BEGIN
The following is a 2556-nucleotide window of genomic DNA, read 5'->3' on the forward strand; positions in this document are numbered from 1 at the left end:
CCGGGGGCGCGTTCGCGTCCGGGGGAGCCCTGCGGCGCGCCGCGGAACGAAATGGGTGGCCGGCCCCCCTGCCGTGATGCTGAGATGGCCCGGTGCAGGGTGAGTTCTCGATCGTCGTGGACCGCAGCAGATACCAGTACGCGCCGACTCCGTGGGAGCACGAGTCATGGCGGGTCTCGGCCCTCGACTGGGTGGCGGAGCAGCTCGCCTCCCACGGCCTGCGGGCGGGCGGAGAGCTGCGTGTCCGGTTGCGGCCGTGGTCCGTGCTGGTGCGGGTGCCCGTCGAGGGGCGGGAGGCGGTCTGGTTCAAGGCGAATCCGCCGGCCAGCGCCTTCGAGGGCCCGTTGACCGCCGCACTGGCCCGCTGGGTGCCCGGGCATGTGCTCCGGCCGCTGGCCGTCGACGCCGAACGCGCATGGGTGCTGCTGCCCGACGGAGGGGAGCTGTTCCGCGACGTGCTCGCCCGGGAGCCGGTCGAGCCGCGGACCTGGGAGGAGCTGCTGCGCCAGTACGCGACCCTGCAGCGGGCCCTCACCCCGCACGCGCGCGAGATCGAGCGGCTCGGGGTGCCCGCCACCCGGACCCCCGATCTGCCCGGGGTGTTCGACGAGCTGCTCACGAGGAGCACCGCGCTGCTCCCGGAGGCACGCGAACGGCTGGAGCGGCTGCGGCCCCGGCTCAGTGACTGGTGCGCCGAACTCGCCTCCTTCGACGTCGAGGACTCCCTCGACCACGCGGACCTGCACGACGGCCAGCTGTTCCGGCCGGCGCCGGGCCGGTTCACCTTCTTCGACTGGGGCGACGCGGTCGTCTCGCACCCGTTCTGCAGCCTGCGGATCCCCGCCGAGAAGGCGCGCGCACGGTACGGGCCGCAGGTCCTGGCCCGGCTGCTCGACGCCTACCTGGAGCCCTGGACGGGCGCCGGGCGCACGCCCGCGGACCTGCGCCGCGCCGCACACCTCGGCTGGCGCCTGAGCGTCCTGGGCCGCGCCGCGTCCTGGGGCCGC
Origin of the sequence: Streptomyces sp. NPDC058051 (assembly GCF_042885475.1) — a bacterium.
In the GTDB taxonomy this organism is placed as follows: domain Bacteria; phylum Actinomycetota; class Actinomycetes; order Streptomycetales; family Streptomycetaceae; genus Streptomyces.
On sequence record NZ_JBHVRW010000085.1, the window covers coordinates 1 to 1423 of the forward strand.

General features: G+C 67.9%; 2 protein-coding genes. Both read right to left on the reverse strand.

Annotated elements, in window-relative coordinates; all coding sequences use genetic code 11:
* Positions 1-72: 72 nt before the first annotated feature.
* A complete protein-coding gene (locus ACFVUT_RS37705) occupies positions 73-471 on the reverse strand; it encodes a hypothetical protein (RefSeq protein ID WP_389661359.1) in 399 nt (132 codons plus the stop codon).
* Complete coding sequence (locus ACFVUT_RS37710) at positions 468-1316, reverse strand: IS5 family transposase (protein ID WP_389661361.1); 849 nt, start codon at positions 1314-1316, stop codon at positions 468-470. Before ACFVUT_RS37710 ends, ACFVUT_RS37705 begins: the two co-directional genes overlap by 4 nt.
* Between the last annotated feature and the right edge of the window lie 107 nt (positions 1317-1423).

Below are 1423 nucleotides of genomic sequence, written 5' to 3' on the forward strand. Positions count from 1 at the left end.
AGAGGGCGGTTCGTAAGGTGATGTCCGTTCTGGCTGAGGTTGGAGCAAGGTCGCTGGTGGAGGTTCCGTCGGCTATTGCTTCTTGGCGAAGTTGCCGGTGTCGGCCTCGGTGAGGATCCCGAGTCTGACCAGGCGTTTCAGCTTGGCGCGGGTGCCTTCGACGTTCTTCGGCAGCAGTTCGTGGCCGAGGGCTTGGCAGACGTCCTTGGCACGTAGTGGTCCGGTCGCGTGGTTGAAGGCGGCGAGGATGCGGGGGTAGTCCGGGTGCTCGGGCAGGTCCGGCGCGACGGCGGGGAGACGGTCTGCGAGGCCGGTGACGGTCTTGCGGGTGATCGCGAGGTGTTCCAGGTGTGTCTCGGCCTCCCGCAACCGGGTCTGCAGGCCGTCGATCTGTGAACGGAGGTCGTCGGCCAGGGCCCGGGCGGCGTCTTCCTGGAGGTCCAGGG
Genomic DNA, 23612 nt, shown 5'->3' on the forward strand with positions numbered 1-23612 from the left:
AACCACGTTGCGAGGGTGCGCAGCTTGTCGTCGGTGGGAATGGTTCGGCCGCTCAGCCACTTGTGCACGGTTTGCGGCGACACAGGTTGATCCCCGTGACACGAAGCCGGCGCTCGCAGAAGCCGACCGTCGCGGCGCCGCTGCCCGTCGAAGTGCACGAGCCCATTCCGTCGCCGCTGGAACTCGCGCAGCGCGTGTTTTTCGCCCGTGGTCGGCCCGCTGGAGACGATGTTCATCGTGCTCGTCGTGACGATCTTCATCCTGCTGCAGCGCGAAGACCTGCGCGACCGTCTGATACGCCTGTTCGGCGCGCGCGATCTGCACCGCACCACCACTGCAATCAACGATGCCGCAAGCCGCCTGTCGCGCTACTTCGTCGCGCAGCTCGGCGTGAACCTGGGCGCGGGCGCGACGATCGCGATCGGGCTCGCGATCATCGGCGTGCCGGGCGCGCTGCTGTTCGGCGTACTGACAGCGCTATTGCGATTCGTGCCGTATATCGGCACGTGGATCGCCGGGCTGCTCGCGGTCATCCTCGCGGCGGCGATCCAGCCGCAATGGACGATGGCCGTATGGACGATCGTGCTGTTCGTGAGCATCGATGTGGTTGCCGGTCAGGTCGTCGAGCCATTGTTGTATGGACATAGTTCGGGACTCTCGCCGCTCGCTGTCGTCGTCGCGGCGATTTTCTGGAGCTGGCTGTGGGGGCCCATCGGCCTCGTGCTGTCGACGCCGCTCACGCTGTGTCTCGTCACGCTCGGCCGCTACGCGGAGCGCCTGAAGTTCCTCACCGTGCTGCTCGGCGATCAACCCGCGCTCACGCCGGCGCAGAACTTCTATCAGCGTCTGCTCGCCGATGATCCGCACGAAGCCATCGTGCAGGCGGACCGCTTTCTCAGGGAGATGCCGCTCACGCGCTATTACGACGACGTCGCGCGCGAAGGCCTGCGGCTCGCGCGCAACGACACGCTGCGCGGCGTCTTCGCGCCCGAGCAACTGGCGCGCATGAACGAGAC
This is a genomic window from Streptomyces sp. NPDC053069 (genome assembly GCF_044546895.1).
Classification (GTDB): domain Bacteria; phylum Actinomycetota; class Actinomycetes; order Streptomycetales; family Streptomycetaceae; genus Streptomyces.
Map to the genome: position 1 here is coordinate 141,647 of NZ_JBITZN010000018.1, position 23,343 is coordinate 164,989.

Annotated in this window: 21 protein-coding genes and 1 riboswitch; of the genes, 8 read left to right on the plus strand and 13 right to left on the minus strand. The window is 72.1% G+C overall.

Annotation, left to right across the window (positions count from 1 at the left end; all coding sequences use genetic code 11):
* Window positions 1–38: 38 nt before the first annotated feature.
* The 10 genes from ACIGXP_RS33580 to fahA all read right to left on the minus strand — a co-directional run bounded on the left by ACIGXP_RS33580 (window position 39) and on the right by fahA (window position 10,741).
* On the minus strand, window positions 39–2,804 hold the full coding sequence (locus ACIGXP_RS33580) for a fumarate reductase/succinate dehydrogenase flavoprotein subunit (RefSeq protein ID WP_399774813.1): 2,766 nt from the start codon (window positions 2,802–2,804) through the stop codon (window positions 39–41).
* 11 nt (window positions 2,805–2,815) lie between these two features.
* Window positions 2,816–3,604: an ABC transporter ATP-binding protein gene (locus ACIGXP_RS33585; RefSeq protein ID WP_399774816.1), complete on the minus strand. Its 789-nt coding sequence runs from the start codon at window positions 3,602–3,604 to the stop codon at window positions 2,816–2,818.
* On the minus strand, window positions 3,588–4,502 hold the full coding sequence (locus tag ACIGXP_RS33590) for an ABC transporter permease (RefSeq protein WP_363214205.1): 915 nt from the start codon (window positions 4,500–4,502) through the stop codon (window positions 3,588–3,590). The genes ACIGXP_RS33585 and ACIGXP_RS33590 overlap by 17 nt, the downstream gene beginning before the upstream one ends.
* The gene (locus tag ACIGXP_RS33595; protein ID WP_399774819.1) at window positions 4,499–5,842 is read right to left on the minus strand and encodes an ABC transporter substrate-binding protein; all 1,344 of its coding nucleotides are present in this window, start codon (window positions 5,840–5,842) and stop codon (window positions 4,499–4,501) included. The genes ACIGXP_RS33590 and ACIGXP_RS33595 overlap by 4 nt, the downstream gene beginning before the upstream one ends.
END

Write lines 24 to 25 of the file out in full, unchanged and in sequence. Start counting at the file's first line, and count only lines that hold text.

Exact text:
* 11 nt (window positions 2,805–2,815) lie between these two features.
* Window positions 2,816–3,604: an ABC transporter ATP-binding protein gene (locus ACIGXP_RS33585; RefSeq protein ID WP_399774816.1), complete on the minus strand. Its 789-nt coding sequence runs from the start codon at window positions 3,602–3,604 to the stop codon at window positions 2,816–2,818.